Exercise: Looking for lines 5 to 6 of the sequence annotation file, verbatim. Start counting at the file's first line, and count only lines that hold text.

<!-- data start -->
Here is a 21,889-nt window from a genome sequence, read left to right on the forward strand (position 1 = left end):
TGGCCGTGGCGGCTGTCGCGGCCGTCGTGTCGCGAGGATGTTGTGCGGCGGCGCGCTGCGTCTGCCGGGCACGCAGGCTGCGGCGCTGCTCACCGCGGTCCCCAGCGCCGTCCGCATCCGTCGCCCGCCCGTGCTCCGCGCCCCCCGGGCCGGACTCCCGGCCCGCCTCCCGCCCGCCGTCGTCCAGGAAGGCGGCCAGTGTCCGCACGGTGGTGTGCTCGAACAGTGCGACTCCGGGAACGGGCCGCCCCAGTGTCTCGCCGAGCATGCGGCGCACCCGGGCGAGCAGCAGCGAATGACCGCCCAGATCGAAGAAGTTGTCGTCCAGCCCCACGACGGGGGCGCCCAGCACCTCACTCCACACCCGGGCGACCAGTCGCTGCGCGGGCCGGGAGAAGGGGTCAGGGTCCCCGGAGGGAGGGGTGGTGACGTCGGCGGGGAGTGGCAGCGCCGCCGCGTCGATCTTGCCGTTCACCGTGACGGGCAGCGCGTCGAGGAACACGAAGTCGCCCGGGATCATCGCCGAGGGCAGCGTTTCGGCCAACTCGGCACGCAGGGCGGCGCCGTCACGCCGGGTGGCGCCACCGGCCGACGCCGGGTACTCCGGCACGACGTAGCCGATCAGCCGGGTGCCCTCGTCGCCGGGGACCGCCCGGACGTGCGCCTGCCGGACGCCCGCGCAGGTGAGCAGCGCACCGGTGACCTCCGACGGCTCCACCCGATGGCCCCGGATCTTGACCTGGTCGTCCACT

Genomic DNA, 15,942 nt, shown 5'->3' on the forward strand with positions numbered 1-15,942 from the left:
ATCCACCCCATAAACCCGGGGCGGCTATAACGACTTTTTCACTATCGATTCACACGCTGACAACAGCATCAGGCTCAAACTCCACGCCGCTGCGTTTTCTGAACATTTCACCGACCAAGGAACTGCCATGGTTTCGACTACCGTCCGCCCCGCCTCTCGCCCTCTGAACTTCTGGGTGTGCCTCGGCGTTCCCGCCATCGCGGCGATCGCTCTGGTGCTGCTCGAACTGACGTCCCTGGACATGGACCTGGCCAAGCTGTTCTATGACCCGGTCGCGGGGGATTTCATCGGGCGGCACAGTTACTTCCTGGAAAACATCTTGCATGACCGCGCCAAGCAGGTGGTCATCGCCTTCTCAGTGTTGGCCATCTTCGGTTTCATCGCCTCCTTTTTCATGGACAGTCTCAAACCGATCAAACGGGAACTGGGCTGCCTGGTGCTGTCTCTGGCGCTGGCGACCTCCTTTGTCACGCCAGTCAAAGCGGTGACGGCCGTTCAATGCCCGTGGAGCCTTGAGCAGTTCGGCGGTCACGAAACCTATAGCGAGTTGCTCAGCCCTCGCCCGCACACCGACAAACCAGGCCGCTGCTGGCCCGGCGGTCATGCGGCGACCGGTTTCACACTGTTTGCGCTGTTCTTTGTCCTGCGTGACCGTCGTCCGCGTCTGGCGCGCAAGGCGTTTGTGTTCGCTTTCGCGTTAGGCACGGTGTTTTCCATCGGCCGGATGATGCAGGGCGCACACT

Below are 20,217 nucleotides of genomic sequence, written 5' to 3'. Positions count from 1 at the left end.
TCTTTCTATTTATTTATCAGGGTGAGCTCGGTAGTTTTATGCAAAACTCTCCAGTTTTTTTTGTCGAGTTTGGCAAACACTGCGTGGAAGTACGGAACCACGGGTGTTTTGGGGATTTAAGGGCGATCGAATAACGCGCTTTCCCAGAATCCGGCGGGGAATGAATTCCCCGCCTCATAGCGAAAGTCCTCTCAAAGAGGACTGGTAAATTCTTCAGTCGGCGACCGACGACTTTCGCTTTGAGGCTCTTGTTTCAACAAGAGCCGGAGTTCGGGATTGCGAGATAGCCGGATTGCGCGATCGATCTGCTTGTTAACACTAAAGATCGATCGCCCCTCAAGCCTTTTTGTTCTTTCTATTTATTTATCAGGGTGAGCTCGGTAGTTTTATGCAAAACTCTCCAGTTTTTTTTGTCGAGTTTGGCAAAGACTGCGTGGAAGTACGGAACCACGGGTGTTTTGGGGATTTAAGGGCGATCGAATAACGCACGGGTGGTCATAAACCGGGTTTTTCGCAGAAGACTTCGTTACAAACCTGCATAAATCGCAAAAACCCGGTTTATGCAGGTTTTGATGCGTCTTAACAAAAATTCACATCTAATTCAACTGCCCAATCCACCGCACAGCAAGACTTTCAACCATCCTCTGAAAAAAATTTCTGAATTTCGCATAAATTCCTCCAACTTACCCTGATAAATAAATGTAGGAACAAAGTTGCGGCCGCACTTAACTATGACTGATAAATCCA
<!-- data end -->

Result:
Below are 20,217 nucleotides of genomic sequence, written 5' to 3'. Positions count from 1 at the left end.
TCTTTCTATTTATTTATCAGGGTGAGCTCGGTAGTTTTATGCAAAACTCTCCAGTTTTTTTTGTCGAGTTTGGCAAACACTGCGTGGAAGTACGGAACCACGGGTGTTTTGGGGATTTAAGGGCGATCGAATAACGCGCTTTCCCAGAATCCGGCGGGGAATGAATTCCCCGCCTCATAGCGAAAGTCCTCTCAAAGAGGACTGGTAAATTCTTCAGTCGGCGACCGACGACTTTCGCTTTGAGGCTCTTGTTTCAACAAGAGCCGGAGTTCGGGATTGCGAGATAGCCGGATTGCGCGATCGATCTGCTTGTTAACACTAAAGATCGATCGCCCCTCAAGCCTTTTTGTTCTTTCTATTTATTTATCAGGGTGAGCTCGGTAGTTTTATGCAAAACTCTCCAGTTTTTTTTGTCGAGTTTGGCAAAGACTGCGTGGAAGTACGGAACCACGGGTGTTTTGGGGATTTAAGGGCGATCGAATAACGCACGGGTGGTCATAAACCGGGTTTTTCGCAGAAGACTTCGTTACAAACCTGCATAAATCGCAAAAACCCGGTTTATGCAGGTTTTGATGCGTCTTAACAAAAATTCACATCTAATTCAACTGCCCAATCCACCGCACAGCAAGACTTTCAACCATCCTCTGAAAAAAATTTCTGAATTTCGCATAAATTCCTCCAACTTACCCTGATAAATAAATGTAGGAACAAAGTTGCGGCCGCACTTAACTATGACTGATAAATCCA